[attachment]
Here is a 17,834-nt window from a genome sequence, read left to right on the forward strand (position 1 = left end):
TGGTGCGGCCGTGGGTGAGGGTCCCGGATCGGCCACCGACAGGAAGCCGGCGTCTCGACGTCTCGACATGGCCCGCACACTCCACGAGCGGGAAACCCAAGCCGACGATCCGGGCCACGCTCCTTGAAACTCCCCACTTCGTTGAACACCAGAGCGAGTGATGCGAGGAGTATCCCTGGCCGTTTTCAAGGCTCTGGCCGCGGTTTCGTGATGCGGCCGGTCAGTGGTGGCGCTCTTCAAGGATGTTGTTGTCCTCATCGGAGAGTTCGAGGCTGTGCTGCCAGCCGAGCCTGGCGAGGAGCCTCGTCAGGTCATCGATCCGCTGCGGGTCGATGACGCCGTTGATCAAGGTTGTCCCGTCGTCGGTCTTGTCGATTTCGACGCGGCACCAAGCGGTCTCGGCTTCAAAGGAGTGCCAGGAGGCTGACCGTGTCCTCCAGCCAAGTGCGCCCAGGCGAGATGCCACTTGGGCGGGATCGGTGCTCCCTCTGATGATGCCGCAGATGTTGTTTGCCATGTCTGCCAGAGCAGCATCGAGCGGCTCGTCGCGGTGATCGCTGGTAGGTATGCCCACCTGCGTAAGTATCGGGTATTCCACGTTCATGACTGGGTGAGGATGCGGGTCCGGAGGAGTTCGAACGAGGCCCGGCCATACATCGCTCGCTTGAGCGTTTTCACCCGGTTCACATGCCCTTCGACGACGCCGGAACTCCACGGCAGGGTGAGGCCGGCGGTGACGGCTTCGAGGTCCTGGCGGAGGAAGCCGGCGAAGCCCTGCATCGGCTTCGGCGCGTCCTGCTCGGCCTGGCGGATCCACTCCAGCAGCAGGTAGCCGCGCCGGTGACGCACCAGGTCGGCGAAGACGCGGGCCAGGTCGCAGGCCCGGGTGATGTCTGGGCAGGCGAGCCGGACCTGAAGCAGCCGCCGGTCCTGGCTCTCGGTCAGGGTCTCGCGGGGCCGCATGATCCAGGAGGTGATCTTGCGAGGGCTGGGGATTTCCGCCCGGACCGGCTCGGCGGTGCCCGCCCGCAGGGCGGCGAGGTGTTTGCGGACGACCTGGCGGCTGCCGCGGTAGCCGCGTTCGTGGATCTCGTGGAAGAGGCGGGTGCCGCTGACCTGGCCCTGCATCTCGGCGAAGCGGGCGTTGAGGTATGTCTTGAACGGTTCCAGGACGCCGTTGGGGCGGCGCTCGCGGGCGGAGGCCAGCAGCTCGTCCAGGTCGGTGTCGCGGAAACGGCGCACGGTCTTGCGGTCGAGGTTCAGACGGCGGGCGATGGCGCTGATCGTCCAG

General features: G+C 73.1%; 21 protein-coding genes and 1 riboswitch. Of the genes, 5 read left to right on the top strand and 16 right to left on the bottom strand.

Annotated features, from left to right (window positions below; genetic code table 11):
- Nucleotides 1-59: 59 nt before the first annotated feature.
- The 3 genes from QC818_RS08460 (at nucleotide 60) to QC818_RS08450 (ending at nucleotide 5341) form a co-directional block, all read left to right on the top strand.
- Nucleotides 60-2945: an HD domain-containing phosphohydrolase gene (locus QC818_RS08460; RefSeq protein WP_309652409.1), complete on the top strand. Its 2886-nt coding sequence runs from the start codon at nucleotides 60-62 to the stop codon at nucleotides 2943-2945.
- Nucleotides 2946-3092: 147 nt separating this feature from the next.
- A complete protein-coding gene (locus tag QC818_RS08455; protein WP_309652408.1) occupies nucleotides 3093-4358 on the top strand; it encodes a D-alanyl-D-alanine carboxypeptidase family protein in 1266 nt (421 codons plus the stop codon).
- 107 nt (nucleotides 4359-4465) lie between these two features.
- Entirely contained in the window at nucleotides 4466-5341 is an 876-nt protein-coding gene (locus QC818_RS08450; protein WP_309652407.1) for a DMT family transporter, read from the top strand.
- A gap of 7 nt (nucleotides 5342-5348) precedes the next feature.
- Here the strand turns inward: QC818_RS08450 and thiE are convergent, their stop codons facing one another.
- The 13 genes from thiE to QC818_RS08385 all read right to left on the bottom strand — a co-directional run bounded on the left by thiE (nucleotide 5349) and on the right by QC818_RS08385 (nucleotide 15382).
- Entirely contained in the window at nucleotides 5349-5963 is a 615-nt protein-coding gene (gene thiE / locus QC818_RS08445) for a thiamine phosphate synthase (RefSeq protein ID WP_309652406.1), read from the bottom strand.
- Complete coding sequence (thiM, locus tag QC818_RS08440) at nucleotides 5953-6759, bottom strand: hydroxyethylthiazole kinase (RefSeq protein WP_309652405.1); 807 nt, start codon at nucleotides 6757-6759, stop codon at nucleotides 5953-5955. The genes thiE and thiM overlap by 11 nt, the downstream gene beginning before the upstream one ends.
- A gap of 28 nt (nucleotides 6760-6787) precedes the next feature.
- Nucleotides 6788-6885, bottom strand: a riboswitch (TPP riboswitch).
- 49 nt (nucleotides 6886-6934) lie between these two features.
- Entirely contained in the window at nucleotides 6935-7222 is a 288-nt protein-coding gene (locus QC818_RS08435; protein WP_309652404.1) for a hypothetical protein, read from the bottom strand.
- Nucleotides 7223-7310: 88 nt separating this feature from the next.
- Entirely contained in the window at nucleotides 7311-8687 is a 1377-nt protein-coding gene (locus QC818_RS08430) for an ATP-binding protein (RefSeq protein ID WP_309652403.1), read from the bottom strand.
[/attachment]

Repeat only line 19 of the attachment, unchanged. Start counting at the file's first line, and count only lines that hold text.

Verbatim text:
- 49 nt (nucleotides 6886-6934) lie between these two features.